(f) Fine Finishing: The bearing surface of the rough finished multilayer structure is polished with a polishing machine to perform fine finishing to a surface roughness of 0.1 μm Ra.

Method B

(A) Dispersing: A powder of a bearing alloy is uniformly dispersed to a thickness of 0.3 mm on a steel plate having a thickness of 5.0 mm and a diameter of 80 mm.

(B) Sintering: The steel plate and the bearing alloy powder are heated at 800° C. for fifteen minutes in a heating furnace containing a hydrogen atmosphere. The grains of the bearing alloy powders are sintered to each other and to the steel plate to form a multilayer structure including the steel plate and a bearing surface formed on the steel plate.

(C) Pressing: After sintering, the multilayer structure is pressed in a press with a pressure of 300 MPa to refine the bearing alloy in the bearing surface.

(D) Annealing: After pressing, the multilayer structure is annealed by heating at 800° C. for fifteen minutes in a heating furnace containing a hydrogen atmosphere to remove working strains and to remove work hardening.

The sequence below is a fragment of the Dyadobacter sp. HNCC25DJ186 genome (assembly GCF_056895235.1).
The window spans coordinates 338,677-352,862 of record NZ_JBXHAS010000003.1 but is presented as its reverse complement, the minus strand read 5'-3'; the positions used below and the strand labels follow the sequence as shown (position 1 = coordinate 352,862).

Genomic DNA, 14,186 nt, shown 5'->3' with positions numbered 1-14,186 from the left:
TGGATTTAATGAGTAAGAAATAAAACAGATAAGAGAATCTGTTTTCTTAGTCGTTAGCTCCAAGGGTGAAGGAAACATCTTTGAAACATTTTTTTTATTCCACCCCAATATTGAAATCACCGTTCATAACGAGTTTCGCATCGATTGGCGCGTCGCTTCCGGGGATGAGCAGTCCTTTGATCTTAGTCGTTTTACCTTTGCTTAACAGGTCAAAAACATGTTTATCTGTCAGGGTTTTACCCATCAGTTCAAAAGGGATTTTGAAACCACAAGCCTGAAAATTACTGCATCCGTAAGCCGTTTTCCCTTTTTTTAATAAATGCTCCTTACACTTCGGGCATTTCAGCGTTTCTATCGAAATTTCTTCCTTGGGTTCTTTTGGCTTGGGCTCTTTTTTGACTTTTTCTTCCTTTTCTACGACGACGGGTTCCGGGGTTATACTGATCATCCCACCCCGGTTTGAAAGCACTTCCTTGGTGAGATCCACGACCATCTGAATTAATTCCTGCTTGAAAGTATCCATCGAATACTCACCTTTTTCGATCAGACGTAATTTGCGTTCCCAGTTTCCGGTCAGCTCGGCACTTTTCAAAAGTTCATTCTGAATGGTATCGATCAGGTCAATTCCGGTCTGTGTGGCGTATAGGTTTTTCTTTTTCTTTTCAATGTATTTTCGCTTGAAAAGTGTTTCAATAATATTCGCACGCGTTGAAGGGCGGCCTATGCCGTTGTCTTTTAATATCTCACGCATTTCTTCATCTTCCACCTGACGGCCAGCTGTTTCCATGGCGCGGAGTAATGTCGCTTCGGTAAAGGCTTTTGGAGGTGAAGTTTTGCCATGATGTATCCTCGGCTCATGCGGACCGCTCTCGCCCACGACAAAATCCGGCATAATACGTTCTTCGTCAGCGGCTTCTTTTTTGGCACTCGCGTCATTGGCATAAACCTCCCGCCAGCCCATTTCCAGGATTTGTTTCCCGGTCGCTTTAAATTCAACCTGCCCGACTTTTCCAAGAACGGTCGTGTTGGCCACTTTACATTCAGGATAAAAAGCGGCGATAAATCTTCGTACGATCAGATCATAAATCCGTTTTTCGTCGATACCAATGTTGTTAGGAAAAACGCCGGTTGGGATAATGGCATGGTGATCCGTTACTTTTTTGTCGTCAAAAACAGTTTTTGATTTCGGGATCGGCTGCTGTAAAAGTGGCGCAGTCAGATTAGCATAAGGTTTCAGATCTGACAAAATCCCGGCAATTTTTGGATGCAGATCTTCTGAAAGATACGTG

(E) Finishing: After annealing, the bearing surface of the multilayer structure is machined with a NC lathe to a surface roughness of approximately 0.5 μm Ra.

Thus, Method B employs a lower sintering temperature, a lower annealing temperature, and a lower pressing load than Method A, and it does not include a fine finishing step.

The various bearings manufactured by Methods A and B were then subjected to a thrust wear test in which a load is varied in increments while oil at 80° C. is supplied to the tip of a test piece in air using a thrust friction testing machine to measure the seizing pressure of each bearing as a function of peripheral speed. The results of this test are shown in FIG. 1.

In addition, the seizing pressure and coefficient of friction of examples of bearings according to the present invention and of the conventional bearing employing LBC-3 were measured using a thrust friction test machine with an oil temperature of 80° C. and a peripheral speed of 16.5 meters per second. The results of this test are shown in FIG. 2. As can be seen from these figures, the bearing properties of the examples of bearings according to the present invention were superior to those of the comparative examples and were roughly comparable to or better than those of the bearing employing LBC-3.